For someone who has apparently never met or interacted extensively with the late Sushant Singh Rajput, Kangana Ranaut certainly does seem to have a lot to say. And yes, one can very well argue that she is basing her comments on her own experiences and as such has every right to have an opinion on things. But her comments would paint a rather abysmal picture of most of the elements surrounding her life. Indeed, this writer is compelled to wonder why she continues to put up with such heinous issues with mere Twitter posts and TV interviews.
Kangana’s recent statements – that “Mumbai is feeling like Pakistan occupied Kashmir” and then the follow-up version wherein she said that it was now headed towards becoming like the Taliban – has shocked many.
And while a field trip to PoK or even Taliban dominated areas can clear this misconception right up for Kangana, one does not need to look that far. Mumbai consistently ranks among the safest cities in the country when it comes to the crime rate, even as other popular hubs of industry (such as Delhi) lag behind with thousands of additional crimes. And while this might be a ridiculous observation to make, Mumbai feels safe – both because of the police as well as the people in the city. It is warm and welcoming and at the same time allows people to lead their own lives.
I’m from Kolkata – a metro city in its own right (and the safest city as per data)– and thus there’s no glamourous ‘big metro city’ allure that Mumbai holds for me. In many ways it’s an appalling place with its traffic jams and pollution and a severely underwhelming coastline. But it is also the place that I desperately want to return to after five months at home amid the pandemic. Mumbai made me feel welcome and safe when I was a student, providing me with opportunities and support at every turn and this has continued as I began working.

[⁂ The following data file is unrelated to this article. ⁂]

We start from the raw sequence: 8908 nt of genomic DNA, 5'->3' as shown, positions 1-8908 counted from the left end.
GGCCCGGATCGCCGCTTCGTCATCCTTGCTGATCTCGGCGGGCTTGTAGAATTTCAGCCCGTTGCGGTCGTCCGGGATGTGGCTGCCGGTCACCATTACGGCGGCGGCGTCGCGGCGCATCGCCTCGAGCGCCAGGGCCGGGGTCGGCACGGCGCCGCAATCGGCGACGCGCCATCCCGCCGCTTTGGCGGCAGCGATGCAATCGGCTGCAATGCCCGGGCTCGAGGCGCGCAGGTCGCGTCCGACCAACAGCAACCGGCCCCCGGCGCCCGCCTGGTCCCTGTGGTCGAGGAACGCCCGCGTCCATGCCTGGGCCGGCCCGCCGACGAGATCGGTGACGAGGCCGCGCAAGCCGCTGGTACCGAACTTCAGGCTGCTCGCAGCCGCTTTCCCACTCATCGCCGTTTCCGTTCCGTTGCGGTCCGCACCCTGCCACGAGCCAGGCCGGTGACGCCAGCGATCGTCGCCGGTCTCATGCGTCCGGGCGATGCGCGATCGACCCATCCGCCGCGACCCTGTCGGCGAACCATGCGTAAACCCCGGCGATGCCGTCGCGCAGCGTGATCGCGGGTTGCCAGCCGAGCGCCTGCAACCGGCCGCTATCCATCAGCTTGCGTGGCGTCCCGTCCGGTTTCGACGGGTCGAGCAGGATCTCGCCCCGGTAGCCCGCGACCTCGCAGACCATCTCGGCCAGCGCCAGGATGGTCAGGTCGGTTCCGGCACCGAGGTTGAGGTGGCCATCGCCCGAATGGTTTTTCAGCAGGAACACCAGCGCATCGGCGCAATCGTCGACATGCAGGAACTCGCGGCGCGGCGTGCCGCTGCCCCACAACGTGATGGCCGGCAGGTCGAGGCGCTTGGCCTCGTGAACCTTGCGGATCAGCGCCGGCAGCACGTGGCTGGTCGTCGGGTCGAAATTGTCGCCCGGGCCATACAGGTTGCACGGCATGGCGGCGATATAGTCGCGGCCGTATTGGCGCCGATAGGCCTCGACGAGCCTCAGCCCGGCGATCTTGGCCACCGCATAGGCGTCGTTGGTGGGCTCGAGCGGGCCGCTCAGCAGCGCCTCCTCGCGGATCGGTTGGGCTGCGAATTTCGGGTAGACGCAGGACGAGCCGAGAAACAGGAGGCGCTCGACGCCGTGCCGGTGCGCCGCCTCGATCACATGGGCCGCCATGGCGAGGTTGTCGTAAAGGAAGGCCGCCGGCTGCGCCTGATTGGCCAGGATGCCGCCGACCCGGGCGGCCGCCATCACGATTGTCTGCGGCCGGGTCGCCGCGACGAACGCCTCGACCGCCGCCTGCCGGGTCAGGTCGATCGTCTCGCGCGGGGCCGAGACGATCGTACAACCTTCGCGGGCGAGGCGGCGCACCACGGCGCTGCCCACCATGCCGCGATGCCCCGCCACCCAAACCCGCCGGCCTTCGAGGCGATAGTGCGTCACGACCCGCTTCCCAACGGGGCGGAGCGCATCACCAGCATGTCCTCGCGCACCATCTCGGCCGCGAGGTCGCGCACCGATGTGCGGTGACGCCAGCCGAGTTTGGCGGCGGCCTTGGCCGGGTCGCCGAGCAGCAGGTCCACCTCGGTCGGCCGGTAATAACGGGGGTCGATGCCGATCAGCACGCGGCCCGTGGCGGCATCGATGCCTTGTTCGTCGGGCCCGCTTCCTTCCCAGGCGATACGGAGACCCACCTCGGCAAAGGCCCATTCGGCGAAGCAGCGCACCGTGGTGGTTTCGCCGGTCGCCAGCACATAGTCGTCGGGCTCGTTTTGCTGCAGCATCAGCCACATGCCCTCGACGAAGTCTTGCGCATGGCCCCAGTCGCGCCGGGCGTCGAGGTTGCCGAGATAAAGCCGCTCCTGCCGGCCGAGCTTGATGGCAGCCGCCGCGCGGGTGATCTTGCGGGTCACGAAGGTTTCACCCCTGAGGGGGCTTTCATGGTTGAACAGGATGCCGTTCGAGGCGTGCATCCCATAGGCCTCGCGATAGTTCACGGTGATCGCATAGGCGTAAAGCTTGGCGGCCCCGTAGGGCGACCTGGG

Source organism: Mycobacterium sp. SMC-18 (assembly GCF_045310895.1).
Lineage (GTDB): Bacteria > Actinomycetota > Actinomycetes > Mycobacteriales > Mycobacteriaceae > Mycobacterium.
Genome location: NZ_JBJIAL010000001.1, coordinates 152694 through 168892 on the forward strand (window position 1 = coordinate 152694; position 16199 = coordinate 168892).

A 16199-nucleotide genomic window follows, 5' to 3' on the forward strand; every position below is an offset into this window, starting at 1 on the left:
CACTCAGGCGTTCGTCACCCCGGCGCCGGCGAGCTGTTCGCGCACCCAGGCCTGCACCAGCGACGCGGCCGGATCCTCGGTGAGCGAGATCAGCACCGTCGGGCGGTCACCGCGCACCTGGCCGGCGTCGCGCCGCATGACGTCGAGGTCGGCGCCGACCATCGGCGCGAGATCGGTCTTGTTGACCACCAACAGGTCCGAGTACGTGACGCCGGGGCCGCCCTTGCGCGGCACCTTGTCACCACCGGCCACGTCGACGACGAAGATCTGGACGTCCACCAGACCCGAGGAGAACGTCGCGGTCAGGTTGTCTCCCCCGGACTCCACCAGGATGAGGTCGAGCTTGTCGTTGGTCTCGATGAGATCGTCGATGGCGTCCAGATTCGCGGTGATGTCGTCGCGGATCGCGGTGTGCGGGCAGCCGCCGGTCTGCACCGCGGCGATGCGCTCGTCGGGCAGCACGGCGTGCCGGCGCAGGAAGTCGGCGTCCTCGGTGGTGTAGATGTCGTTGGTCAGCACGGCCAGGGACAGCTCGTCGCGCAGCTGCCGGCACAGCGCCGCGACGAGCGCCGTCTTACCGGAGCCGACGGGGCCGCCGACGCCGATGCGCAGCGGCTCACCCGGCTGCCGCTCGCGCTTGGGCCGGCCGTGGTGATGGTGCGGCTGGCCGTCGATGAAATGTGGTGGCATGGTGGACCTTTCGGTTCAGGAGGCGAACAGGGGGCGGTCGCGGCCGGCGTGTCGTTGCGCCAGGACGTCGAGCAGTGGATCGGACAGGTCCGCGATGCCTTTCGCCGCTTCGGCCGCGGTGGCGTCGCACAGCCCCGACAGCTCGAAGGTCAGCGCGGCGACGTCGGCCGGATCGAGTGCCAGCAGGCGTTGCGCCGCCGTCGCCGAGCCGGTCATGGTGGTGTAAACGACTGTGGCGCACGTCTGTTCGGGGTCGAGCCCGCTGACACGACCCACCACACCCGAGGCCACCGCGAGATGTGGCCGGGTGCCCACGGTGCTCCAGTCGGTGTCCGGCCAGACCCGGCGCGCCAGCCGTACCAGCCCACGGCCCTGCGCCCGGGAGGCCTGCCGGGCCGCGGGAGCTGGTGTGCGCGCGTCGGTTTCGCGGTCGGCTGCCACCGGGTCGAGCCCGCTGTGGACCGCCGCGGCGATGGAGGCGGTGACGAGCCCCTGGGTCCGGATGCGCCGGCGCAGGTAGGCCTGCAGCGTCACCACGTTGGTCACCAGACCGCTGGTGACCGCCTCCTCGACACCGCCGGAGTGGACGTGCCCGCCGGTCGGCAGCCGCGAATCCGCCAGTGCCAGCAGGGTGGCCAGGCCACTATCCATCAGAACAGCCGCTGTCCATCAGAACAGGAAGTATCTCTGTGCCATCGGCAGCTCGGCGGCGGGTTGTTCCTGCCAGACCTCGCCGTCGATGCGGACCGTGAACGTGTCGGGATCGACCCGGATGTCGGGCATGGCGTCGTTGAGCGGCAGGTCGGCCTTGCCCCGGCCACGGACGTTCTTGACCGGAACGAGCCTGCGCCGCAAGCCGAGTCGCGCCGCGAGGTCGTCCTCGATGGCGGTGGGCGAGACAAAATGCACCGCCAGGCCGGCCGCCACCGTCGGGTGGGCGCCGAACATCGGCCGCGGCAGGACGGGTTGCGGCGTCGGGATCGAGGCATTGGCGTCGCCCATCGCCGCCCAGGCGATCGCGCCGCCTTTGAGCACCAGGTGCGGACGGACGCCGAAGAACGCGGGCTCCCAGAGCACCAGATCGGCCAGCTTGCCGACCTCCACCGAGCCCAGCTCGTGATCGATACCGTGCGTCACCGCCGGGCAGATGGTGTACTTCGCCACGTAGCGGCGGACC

It is for both these reasons that, at least for me, Kangana’s comments border on the absurd. Yes, one can argue that she was speaking in hyperbole, but this does not seem to be the case. Nor do her comments seem to be consistent. In later posts she had said that she didn’t “need to prove my love for my Karmbhoomi Mumbai who I always referred to as Maa Yashodha who adopted me”.
For someone in the film industry who has a house in Mumbai and will, in all probability, return to both after the pandemic, the comments are a tad baffling. One is perfectly within their rights to criticise the government or call out any institution for specific incidents. No city is without its flaws. But this is not the same as stating that Mumbai feels akin to Pakistan occupied Kashmir.
Is Kangana trying to say that human rights violations have become rampant in Mumbai? After all, one has to remember that life in PoK is riddled with human rights abuses such as allegations of forced disappearances and torture. There is not much by way of freedom of speech, and there have also been allegations of electoral fraud. And we have to wonder, why would someone want to return to such a place. And additionally, why has this horrible state of affairs stricken a chord only with Kangana Ranaut?
Nor are many of Kangana’s comments well backed by evidence or rationale – at least going by her tweets. Her claim that the Mumbai Police was “protecting criminals” in Sushant Singh Rajput’s case or its “participation” in the Palghar lynching case are concerning.
When someone of influence speaks out on social media, thousands are persuaded to believe it is true. But vitriolic conjectures on Twitter do not serve any purpose beyond the two minutes of fame that it can occasionally give the writer.
Kangana had in the past said that she would be willing to help the police investigation into Sushant’s death, and this writer hopes without hope that she will save her allegations for such a time.
Anwesha Mitra is a Web Journalist with The Free Press Journal. All views expressed in this article are the author's own.